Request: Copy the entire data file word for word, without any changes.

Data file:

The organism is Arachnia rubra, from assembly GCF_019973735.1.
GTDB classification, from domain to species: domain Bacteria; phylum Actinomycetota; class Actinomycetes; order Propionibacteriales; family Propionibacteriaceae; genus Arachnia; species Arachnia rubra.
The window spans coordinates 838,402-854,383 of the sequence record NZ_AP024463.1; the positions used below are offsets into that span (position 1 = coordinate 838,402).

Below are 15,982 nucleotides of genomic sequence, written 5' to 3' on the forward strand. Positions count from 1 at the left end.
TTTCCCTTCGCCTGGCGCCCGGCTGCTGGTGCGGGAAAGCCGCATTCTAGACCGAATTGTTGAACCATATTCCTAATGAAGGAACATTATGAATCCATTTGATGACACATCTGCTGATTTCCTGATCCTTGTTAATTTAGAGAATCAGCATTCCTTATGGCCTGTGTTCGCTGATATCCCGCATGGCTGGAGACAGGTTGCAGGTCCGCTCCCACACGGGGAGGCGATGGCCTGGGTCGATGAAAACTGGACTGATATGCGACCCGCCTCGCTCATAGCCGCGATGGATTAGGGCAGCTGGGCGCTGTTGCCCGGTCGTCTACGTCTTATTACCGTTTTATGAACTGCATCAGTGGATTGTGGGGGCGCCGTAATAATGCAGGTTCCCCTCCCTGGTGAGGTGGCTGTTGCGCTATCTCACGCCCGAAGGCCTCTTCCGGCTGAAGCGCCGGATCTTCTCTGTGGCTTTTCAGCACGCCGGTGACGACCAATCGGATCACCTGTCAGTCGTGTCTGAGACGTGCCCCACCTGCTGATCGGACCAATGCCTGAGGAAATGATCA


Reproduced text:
The organism is Arachnia rubra, from assembly GCF_019973735.1.
GTDB classification, from domain to species: domain Bacteria; phylum Actinomycetota; class Actinomycetes; order Propionibacteriales; family Propionibacteriaceae; genus Arachnia; species Arachnia rubra.
The window spans coordinates 838,402-854,383 of the sequence record NZ_AP024463.1; the positions used below are offsets into that span (position 1 = coordinate 838,402).

Below are 15,982 nucleotides of genomic sequence, written 5' to 3' on the forward strand. Positions count from 1 at the left end.
TTTCCCTTCGCCTGGCGCCCGGCTGCTGGTGCGGGAAAGCCGCATTCTAGACCGAATTGTTGAACCATATTCCTAATGAAGGAACATTATGAATCCATTTGATGACACATCTGCTGATTTCCTGATCCTTGTTAATTTAGAGAATCAGCATTCCTTATGGCCTGTGTTCGCTGATATCCCGCATGGCTGGAGACAGGTTGCAGGTCCGCTCCCACACGGGGAGGCGATGGCCTGGGTCGATGAAAACTGGACTGATATGCGACCCGCCTCGCTCATAGCCGCGATGGATTAGGGCAGCTGGGCGCTGTTGCCCGGTCGTCTACGTCTTATTACCGTTTTATGAACTGCATCAGTGGATTGTGGGGGCGCCGTAATAATGCAGGTTCCCCTCCCTGGTGAGGTGGCTGTTGCGCTATCTCACGCCCGAAGGCCTCTTCCGGCTGAAGCGCCGGATCTTCTCTGTGGCTTTTCAGCACGCCGGTGACGACCAATCGGATCACCTGTCAGTCGTGTCTGAGACGTGCCCCACCTGCTGATCGGACCAATGCCTGAGGAAATGATCA